Galen Robotics raises $15M to bring its robotic surgery platform to market

Steven Loeb · November 1, 2022 · Short URL:

The company developed a surgical robotic assistant that can be ready in less than 15 minutes

There are numerous benefits of having a robot assist in surgery: due to their small size, they can go places that a human can't easily get to, while using high-definition cameras to give surgeons a more accurate view of the operating area. This has benefits for the patient: one study found that robotic surgery reduced the chance of readmission by 52%, and 77% reduction in the prevalence of blood clots. 

Unfortunately, there are a number of areas of surgery which are have not yet been served by this technology, Dave Saunders, CTO and co-founder of Galen Robotics, a Digital-Surgery-as-a-Service company, told VatorNews; that includes soft tissue surgeons, performing narrow corridor, minimally invasive procedures, who need a surgical assistant that was optimized for their parts of the body.

That is what Galen is now offering them: the company developed a surgical robotic assistant that can be wheeled into an OR and be ready to go in under 15 minutes to aid surgeons in ergonomically challenging procedures.

"Our surgical robot is intended to assist in areas where there are no other surgical robots for those surgeons doing those procedures. While there are many surgical robots on the market today, no robot can do all things, and all robots are engineered around a specific step in a procedure, like with cutting the end of a femur for a knee implant, or around a range a procedures in a part of the body, like laparoscopic surgery in the abdomen," said Saunders.

"Our goal is to meet some of the unmet needs currently evident in this growing industry."

The company is ready to go to market as soon as it's able, having recently submitted a new collaborative soft tissue surgical robot to the FDA for consideration, and now it has a new $15 million funding round from Ambix Healthcare Partners to help make that happen once that clearance comes through.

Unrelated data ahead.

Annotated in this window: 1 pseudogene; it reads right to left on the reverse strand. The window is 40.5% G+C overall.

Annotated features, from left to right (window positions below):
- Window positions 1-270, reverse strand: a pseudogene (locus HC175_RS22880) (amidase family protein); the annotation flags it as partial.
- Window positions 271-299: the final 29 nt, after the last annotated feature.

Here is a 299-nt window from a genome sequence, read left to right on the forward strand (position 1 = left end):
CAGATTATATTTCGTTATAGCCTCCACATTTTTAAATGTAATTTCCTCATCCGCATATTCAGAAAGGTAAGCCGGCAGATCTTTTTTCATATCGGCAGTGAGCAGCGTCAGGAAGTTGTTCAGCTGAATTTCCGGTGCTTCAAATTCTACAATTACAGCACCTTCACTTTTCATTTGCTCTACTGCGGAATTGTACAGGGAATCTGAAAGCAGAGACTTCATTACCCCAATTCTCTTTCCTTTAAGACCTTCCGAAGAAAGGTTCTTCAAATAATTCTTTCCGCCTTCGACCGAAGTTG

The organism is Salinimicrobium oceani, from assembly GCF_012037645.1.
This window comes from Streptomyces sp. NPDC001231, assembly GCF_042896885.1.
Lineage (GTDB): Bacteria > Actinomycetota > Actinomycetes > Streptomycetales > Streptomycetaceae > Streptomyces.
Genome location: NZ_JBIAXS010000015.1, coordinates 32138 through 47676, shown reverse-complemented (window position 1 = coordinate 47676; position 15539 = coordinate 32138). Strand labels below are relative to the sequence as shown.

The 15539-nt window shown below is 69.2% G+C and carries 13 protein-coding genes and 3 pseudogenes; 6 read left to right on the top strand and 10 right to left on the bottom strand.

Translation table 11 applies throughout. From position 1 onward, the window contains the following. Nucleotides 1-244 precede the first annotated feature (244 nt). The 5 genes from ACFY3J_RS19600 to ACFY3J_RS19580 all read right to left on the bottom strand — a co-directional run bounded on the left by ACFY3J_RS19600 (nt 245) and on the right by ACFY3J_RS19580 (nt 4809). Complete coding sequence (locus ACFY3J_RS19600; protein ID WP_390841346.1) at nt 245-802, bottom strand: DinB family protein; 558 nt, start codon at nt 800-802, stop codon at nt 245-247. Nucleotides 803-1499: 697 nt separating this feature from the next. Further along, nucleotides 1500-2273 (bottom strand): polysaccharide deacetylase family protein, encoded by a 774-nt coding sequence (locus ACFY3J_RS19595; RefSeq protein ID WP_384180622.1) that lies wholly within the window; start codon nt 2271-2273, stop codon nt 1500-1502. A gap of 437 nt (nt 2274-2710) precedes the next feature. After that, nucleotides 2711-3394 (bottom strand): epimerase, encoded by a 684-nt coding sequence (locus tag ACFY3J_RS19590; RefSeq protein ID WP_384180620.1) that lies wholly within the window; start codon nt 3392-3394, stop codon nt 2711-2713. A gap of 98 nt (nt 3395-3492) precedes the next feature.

To use Galen's device, a surgeon takes one of the instruments they’d already be using and attaches it to the robot’s arm with an instrument adapter that Galen has designed. They then hold and use the instrument as they normally would; the robot follows their hand, but the instrument is more stable compared to when held free-hand, and it can be held stationary by the robot while a surgeon uses another instrument.

"This basically gives the surgeon a third hand that can move when needed and also 'hold steady' while never getting tired," explained Saunders.

Once it is able to go to market, the company will initially focus on laryngological procedures, though it plans to will expand the scope of the platform into other areas, including ENT, neurosurgery, spine, and cardiothoracic procedures.

Laryngeal and vocal chord surgery is the first indication that the company has sought clearance for because it offers a great opportunity to demonstrate the utility of this platform, Saunders said.

"These procedures are performed with long instruments down the throat and are very challenging from an ergonomic and dexterity standpoint. If you then consider other types of delicate procedures which are also performed through small openings or incisions, using long instruments and a surgical microscope, you should be able to infer similar benefits to what we expect to show through this first procedure," he explained.

In addition to the surgical areas it is creating solutions for, Galen also differentiates itself from others in the robotic surgery space by deploying what it calls an on-demand business model, rather than hospitals paying up front for capital equipment; this change was necessitated by the COVID-19 pandemic, which caused hospital profits to go down as elective surgeries were postponed.

"Most of the medtech industry is currently driven by large capital expenditures. These typically require a longer sale cycle and with post-Covid budget constraints, it can be difficult for lower revenue department to get the attention they need for new technology," said Saunders.

"We anticipate our paper use sales model to be more attractive with respect to today's economic constraints at hospitals. The specific design of our robot allows us to manufacture it at a much lower cost than most robots in the market today, and that allows us to deal with our carry expense when placing robots at hospitals and not book any upfront revenue."

The Series A helped complete the final robot prototype, and Galen's submission to FDA; the funding will also be used to building out its team, including developing a clinical sales team, expanding engineering, growing product development, and developing surgeon training programs. The company currently has roughly 40 employees and intends to double that over the next 12 to 18 months.

The company also isn't done raising money just yet; to accommodate anticipated demand for its technology, and to help manage the COVID-affected supply-chain, the company opened a second close for the Series A funding round for an additional $5 million.

"As we continue to develop this platform technology, we hope to see it used in multiple surgical departments and support surgeries in a wide variety of surgical procedures, where no other robotic technology exists today," said Saunders.

"Eventually, they should allow us to develop additional apps and accessories for the robot, which are directed to specific procedures, but can be delivered more economically than what you would normally expect in this industry, which is to build an entire robotic platform around a single procedure."

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